with any initial examination, I would try to determine whether or not the constellation of
presenting symptoms were related to a single diagnosis. I would ask for a detailed past medical
history prior to the believed onset date two years ago. My questions would include questions
about known family health, a list of medications she has been on in the past, as well as a systems
check (i.e., cardiovascular, GI, urinary, etc.). Next, I would ask for a history of mental health,
including current mental status, as anxiety and depression could be a result of a decreased
function and a difficult personal life over the course of the past two years. I might ask questions
that would rule out other major diagnoses that would call for an immediate referral. I would ask
if she has had night sweats or back pain at night, which would be a red flag to get screened for
cancer. Because multiple sclerosis patients experience chronic fatigue, I would also ask about
changes in vision or visual disturbances, as that is often how multiple sclerosis presents in
women of her age.
I would continue with the interview and ask many questions as I go along that could
possibly explain some of her symptoms. I would inquire about what happened when she felt like
she had the flu, sore throat, and body aches two years ago. I would want to know if her husband
had gotten sick at the same time, if she had found something that made it feel better, if she went
to the doctor, and if she had taken any medications for her symptoms. I would also ask clarifying
questions about her reported lightheadedness upon sitting, as orthostatic hypotension could be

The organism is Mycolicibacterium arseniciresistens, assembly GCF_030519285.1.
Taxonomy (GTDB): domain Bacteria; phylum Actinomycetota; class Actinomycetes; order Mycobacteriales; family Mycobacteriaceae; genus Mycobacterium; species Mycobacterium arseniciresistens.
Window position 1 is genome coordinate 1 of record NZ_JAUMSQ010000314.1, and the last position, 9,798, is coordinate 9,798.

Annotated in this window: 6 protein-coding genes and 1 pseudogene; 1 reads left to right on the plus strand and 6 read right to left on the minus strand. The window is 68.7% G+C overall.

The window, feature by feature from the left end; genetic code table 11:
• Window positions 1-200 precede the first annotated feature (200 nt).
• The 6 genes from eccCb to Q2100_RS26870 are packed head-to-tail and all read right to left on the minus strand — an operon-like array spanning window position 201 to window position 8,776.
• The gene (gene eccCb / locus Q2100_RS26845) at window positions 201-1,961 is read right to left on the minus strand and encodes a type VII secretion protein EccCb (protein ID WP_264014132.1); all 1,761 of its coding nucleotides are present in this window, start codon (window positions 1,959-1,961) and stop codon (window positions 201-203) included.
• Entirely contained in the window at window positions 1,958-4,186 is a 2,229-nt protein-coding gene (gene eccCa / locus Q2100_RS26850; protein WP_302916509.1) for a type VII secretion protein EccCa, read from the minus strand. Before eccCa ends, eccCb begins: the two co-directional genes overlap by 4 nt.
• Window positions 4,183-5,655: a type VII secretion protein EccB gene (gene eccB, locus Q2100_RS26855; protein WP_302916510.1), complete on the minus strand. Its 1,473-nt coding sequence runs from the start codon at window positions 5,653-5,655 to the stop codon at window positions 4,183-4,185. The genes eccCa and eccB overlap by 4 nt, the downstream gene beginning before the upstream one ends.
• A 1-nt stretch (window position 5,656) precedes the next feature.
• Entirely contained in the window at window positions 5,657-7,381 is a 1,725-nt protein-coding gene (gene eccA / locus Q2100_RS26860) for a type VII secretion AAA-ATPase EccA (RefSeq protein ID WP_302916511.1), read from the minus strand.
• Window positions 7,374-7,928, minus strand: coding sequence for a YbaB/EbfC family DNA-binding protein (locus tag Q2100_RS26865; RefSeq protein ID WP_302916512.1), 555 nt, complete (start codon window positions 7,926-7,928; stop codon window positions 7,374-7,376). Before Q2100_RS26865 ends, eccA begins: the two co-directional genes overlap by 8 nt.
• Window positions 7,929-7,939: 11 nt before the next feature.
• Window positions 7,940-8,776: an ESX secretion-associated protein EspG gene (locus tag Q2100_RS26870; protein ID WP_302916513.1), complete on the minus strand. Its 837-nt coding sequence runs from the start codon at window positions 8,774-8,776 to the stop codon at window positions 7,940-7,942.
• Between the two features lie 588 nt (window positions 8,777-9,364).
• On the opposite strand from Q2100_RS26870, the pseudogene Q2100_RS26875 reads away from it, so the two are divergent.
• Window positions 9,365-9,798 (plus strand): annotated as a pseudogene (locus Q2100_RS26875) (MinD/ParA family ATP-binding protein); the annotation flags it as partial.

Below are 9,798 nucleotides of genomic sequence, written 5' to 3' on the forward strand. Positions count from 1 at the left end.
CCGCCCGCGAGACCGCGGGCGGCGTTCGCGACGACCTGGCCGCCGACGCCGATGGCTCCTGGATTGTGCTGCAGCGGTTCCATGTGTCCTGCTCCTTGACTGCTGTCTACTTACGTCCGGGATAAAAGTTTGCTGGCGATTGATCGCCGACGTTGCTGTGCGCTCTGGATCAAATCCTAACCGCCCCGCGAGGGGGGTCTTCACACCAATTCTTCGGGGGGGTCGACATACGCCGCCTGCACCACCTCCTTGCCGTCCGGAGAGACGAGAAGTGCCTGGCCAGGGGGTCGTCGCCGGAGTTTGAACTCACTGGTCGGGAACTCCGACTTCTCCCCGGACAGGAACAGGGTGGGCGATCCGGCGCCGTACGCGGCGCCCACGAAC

attributed to her blood pressure, or it could be a side effect of another medication. I would also
want her to describe her current bouts of “dizziness”, as it could help distinguish between
positional vertigo or a decreased VOR.
I would want to hear more about her fatigue, and whether it was worse in the morning or
later in the day. I would ask about her diet, as nutrition can affect energy levels. I would ask if
she has found anything that helps her sleep better at night. I would let her know that she can
participate in a sleep study to rule out sleep apnea or other causes that might prevent her from
feeling rested in the morning. I would ask her to show me where she feels her headaches when
they occur, as those could be explained by a cervical radiculopathy.
I would try to assess whether her legs felt weak because she has not been as active in the
last couple of years or whether there was potentially a problem with the central nervous system.
Being a physical therapist, I would probably do manual muscle tests and deep tendon reflex tests
of the lower extremities on both sides to screen for central nervous system disorders. The rest of
her case does not seem consistent with a central nervous system disorder, but I would want to
assess whether I should simply refer the patient to another MD or treat and refer the patient to an